A smart home makes everything easier, but not when it's overloading your Wi-Fi. So, to avoid that, you first need to find out whether your network can handle streaming your favorite shows, working on a laptop, and running your smart hub.
And while there are several ways to connect your smart home network, it's best to let the professionals handle it. They handle things like checking which bands to use (2.4 or 5 GHz) and whether to set up a different network or router while making the connection seamless!
To give you an idea of what you need, we’ve done some digging on the network logistics your custom installers will consider, so check it out!
Do you need a smart home network?
The first question you should ask yourself is whether or not your smart home devices can connect to the internet without a dedicated smart home network. Many smart home devices can connect to the internet via your existing Wi-Fi network. However, it can cause issues with your bandwidth if you have video-supported devices.
With a dedicated network or a separate router, you can lump all your smart devices together to free up your bandwidth and get the most out of your smart home tech. Plus, having a separate network makes it more difficult for hackers to access your information — they'll only be able to access the connected smart devices!
Whichever your smart home automation needs, your custom installers will figure it out for you!
What type of connection do you need for your smart devices?
The next consideration is what type of connection you need for your smart devices. Most smart devices will use either a wired Ethernet or a Wi-Fi connection. But there are other types, too, including Z-wave and Zigbee, which use radio waves on frequencies that are different from your Wi-Fi frequencies.
- Wi-Fi Connection is reliable and comes in 2.4 GHz with a longer range and 5 GHz bands featuring faster speeds.
- Bluetooth Low Energy is capable of mesh networking and has improved range and government-grade encryption.
- Zigbee/Z-Wave has zero impact on your Wi-Fi network and frees up bandwidth (although your smart hub will need to connect to the internet).
- Insteon uses a mesh network using two bands to increase reliability and performance while also using powerline networking.
- Thread creates a secure home network that can handle up to 250 smart devices.
- Universal Powerline Bus (UPB) turns home wiring into a network for transmitting signals, but it can be slower and less secure.
There are several ways to set up your smart home connection, but professional smart home installers know exactly what your system needs to communicate with each other.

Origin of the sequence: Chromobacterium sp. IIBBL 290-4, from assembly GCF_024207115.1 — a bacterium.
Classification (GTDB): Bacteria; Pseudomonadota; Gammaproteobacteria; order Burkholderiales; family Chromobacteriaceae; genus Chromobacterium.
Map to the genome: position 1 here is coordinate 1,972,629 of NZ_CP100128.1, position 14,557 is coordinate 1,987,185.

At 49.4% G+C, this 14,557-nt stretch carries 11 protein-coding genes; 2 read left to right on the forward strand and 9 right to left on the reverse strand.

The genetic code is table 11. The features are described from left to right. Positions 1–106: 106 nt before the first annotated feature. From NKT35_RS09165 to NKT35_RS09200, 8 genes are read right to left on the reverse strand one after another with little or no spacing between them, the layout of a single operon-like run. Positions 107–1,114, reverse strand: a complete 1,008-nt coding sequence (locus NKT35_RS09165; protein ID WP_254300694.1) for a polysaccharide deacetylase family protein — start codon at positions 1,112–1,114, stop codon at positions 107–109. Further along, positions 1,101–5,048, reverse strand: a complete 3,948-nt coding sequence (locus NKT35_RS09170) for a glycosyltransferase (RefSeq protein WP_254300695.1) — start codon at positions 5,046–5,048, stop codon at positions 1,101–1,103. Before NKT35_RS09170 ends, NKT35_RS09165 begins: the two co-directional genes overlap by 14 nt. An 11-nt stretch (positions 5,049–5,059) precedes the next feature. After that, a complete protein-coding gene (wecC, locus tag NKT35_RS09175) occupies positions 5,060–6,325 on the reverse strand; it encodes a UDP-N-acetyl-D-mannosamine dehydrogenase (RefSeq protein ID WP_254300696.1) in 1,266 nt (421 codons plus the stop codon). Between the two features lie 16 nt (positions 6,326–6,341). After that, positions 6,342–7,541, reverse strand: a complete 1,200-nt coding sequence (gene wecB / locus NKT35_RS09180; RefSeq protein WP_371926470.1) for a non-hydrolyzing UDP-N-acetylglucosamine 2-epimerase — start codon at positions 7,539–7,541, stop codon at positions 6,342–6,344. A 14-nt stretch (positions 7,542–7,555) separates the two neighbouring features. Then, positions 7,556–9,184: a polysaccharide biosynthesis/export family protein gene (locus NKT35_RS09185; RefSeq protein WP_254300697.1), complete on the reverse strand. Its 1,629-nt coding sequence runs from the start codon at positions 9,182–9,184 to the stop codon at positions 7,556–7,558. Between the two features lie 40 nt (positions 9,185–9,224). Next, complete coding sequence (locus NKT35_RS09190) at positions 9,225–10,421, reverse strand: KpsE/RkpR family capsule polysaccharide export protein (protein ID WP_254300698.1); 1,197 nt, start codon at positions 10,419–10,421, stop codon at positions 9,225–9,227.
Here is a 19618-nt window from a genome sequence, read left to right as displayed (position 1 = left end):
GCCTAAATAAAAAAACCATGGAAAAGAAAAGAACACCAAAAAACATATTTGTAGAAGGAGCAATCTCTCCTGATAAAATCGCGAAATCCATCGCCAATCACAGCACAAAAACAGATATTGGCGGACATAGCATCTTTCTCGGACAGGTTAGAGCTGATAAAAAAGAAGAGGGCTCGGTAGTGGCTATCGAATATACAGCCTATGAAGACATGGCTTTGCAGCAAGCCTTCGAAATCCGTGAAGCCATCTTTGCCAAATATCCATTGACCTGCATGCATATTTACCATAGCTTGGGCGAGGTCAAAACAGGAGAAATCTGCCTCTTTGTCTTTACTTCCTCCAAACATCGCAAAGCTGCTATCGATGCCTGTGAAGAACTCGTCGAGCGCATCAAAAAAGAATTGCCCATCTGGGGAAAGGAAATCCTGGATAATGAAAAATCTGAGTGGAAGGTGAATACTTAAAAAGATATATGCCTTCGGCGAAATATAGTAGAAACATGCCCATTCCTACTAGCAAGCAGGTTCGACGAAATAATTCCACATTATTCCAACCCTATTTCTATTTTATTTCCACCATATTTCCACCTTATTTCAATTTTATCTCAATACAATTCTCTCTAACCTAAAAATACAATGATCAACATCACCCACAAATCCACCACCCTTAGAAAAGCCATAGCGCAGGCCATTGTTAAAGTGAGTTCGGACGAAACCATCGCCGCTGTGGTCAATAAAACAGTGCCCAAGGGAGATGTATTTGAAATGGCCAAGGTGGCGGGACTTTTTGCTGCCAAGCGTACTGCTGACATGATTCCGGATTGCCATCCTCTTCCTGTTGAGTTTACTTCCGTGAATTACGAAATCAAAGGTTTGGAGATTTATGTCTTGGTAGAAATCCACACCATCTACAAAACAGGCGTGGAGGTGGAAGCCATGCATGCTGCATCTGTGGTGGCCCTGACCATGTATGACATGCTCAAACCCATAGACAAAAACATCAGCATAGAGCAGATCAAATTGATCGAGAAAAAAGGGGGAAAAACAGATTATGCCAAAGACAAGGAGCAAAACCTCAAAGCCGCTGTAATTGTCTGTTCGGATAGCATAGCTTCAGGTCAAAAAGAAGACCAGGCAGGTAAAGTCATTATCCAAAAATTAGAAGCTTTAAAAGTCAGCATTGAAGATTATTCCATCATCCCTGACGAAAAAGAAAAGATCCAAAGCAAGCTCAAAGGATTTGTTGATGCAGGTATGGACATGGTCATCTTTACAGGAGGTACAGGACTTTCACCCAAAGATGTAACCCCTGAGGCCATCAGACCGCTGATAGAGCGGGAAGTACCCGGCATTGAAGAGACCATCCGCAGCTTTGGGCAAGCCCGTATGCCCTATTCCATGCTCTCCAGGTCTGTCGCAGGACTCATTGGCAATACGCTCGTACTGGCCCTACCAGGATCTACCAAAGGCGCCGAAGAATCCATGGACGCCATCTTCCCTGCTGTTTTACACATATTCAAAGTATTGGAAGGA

What is the range of your smart home network?
The range of your smart home network is important to consider as it will determine how far away you can place your devices from your router before they lose connection.. Traditional Wi-Fi routers have a 300-ft outdoor range and a 150-ft indoor range, so you might need to extend your range using access points, additional routers, or a mesh network.
We recommend using a mesh Wi-Fi system for smart home networks as they provide better coverage than traditional routers. And wherever possible, increase the strength of your network by using wired connections.
How fast does your home network need to be?
As mentioned before, sometimes smart devices can clog up the bandwidth on your network. And while you can set up your smart devices to work on a separate network, you should still consider the speed. You don't need a fast connection for basic voice commands, but devices that use cameras, like smart doorbells and security cameras, require more bandwidth.
On average, you'll need to add 5Mpbs to your internet plan for every ten smart devices, plus an extra 5Mpbs when installing cameras. And if you don't want to do the math, you can work out what speed you need with your custom installers and internet provider.
Do you need any special hardware for your smart home network?
Depending on the smart devices you have, you may need to purchase additional hardware for your smart home networks such as a Wi-Fi extender or a powerline adapter. These devices can help to improve the performance of your smart home network by boosting the signal strength or extending the reach of your network.
But one thing you will definitely need is a smart hub to connect all your devices. Think of the smart hub as the central brain for all your smart home automation, which helps everything communicate with each other. Keep in mind that these will need their own power supply and ethernet port in your router.
Is your smart home network secure?
Another essential consideration for smart home networks is security. Many smart devices can collect sensitive data such as your location, contact list, or financial information. As such, it's essential to make sure that your smart home network is adequately secured to protect your privacy. One way to do this is to use a VPN (a virtual private network) to encrypt all the data being sent and received by your smart devices.
So, if you deal with a lot of sensitive information and want to secure it, please mention your concern to your custom installers when planning out your smart home. They'll help fortify your connection so you can use your smart home worry-free!
Setting Up Your Smart Home
A smart home makes your life more convenient, and with the proper network settings, every command will run seamlessly. So, if you're finally ready to upgrade to smart home automation, check out what you need at Gleeson's Home Entertainment and Automation.
Our team of custom installers will help set up your smart home network to the system's exact requirements. We'll work with you to assess your needs and recommend the best solution for your smart home. Contact us to get your consultation started!